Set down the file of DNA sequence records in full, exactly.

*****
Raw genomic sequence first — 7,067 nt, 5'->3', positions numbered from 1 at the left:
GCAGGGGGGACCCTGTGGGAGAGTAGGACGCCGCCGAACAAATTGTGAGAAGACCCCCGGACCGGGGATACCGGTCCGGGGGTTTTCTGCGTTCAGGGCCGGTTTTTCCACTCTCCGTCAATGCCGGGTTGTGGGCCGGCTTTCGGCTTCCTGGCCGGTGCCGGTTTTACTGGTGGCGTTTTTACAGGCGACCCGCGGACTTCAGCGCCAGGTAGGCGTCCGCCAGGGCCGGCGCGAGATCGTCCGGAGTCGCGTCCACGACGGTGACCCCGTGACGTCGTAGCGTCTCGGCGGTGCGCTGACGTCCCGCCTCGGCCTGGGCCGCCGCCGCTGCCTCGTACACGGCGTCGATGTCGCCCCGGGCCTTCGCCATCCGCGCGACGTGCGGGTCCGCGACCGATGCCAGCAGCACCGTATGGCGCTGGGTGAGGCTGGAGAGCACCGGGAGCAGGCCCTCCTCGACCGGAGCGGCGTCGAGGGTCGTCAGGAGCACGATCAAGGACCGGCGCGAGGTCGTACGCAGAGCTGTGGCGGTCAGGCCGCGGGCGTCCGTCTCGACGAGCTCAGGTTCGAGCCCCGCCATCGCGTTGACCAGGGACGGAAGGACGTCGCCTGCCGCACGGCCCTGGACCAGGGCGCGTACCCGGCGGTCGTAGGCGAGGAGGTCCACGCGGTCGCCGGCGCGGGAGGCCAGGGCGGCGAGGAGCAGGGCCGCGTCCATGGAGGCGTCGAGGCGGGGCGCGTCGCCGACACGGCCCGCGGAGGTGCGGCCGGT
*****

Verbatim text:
Raw genomic sequence first — 7,067 nt, 5'->3', positions numbered from 1 at the left:
GCAGGGGGGACCCTGTGGGAGAGTAGGACGCCGCCGAACAAATTGTGAGAAGACCCCCGGACCGGGGATACCGGTCCGGGGGTTTTCTGCGTTCAGGGCCGGTTTTTCCACTCTCCGTCAATGCCGGGTTGTGGGCCGGCTTTCGGCTTCCTGGCCGGTGCCGGTTTTACTGGTGGCGTTTTTACAGGCGACCCGCGGACTTCAGCGCCAGGTAGGCGTCCGCCAGGGCCGGCGCGAGATCGTCCGGAGTCGCGTCCACGACGGTGACCCCGTGACGTCGTAGCGTCTCGGCGGTGCGCTGACGTCCCGCCTCGGCCTGGGCCGCCGCCGCTGCCTCGTACACGGCGTCGATGTCGCCCCGGGCCTTCGCCATCCGCGCGACGTGCGGGTCCGCGACCGATGCCAGCAGCACCGTATGGCGCTGGGTGAGGCTGGAGAGCACCGGGAGCAGGCCCTCCTCGACCGGAGCGGCGTCGAGGGTCGTCAGGAGCACGATCAAGGACCGGCGCGAGGTCGTACGCAGAGCTGTGGCGGTCAGGCCGCGGGCGTCCGTCTCGACGAGCTCAGGTTCGAGCCCCGCCATCGCGTTGACCAGGGACGGAAGGACGTCGCCTGCCGCACGGCCCTGGACCAGGGCGCGTACCCGGCGGTCGTAGGCGAGGAGGTCCACGCGGTCGCCGGCGCGGGAGGCCAGGGCGGCGAGGAGCAGGGCCGCGTCCATGGAGGCGTCGAGGCGGGGCGCGTCGCCGACACGGCCCGCGGAGGTGCGGCCGGT